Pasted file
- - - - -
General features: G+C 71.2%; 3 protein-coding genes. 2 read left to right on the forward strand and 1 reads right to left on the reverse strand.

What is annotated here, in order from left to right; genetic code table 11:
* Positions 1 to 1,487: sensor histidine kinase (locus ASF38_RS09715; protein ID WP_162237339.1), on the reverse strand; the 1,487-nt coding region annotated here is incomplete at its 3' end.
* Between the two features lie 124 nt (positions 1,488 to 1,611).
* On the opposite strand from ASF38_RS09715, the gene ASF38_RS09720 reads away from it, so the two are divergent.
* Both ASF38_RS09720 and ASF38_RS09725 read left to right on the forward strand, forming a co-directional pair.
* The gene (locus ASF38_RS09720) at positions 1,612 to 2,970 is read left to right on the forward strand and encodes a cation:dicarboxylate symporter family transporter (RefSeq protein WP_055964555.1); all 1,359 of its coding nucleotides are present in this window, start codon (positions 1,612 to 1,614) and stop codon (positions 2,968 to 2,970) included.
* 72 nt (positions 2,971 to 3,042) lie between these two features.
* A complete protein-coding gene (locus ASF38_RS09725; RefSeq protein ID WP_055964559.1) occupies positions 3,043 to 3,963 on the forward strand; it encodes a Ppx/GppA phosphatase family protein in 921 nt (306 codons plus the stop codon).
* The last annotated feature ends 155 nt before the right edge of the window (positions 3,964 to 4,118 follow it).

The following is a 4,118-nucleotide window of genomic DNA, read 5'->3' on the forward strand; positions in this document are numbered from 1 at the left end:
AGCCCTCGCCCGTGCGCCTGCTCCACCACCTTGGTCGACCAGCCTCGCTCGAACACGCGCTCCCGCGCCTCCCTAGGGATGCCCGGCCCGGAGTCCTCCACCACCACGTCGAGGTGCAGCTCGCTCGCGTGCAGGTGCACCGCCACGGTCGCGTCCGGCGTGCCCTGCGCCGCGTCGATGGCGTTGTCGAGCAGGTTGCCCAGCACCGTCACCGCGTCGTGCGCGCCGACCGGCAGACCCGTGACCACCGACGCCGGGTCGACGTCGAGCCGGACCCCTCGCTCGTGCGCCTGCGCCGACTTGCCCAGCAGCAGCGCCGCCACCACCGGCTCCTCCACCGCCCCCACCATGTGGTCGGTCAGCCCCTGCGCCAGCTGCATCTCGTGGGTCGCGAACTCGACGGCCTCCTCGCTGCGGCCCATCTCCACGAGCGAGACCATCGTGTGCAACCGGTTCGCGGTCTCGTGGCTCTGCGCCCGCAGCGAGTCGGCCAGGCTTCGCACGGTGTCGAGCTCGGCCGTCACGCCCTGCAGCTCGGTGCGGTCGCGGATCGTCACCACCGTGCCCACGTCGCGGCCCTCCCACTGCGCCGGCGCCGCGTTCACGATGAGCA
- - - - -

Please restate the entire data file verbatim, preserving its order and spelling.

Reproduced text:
General features: G+C 71.2%; 3 protein-coding genes. 2 read left to right on the forward strand and 1 reads right to left on the reverse strand.

What is annotated here, in order from left to right; genetic code table 11:
* Positions 1 to 1,487: sensor histidine kinase (locus ASF38_RS09715; protein ID WP_162237339.1), on the reverse strand; the 1,487-nt coding region annotated here is incomplete at its 3' end.
* Between the two features lie 124 nt (positions 1,488 to 1,611).
* On the opposite strand from ASF38_RS09715, the gene ASF38_RS09720 reads away from it, so the two are divergent.
* Both ASF38_RS09720 and ASF38_RS09725 read left to right on the forward strand, forming a co-directional pair.
* The gene (locus ASF38_RS09720) at positions 1,612 to 2,970 is read left to right on the forward strand and encodes a cation:dicarboxylate symporter family transporter (RefSeq protein WP_055964555.1); all 1,359 of its coding nucleotides are present in this window, start codon (positions 1,612 to 1,614) and stop codon (positions 2,968 to 2,970) included.
* 72 nt (positions 2,971 to 3,042) lie between these two features.
* A complete protein-coding gene (locus ASF38_RS09725; RefSeq protein ID WP_055964559.1) occupies positions 3,043 to 3,963 on the forward strand; it encodes a Ppx/GppA phosphatase family protein in 921 nt (306 codons plus the stop codon).
* The last annotated feature ends 155 nt before the right edge of the window (positions 3,964 to 4,118 follow it).

The following is a 4,118-nucleotide window of genomic DNA, read 5'->3' on the forward strand; positions in this document are numbered from 1 at the left end:
AGCCCTCGCCCGTGCGCCTGCTCCACCACCTTGGTCGACCAGCCTCGCTCGAACACGCGCTCCCGCGCCTCCCTAGGGATGCCCGGCCCGGAGTCCTCCACCACCACGTCGAGGTGCAGCTCGCTCGCGTGCAGGTGCACCGCCACGGTCGCGTCCGGCGTGCCCTGCGCCGCGTCGATGGCGTTGTCGAGCAGGTTGCCCAGCACCGTCACCGCGTCGTGCGCGCCGACCGGCAGACCCGTGACCACCGACGCCGGGTCGACGTCGAGCCGGACCCCTCGCTCGTGCGCCTGCGCCGACTTGCCCAGCAGCAGCGCCGCCACCACCGGCTCCTCCACCGCCCCCACCATGTGGTCGGTCAGCCCCTGCGCCAGCTGCATCTCGTGGGTCGCGAACTCGACGGCCTCCTCGCTGCGGCCCATCTCCACGAGCGAGACCATCGTGTGCAACCGGTTCGCGGTCTCGTGGCTCTGCGCCCGCAGCGAGTCGGCCAGGCTTCGCACGGTGTCGAGCTCGGCCGTCACGCCCTGCAGCTCGGTGCGGTCGCGGATCGTCACCACCGTGCCCACGTCGCGGCCCTCCCACTGCGCCGGCGCCGCGTTCACGATGAGCA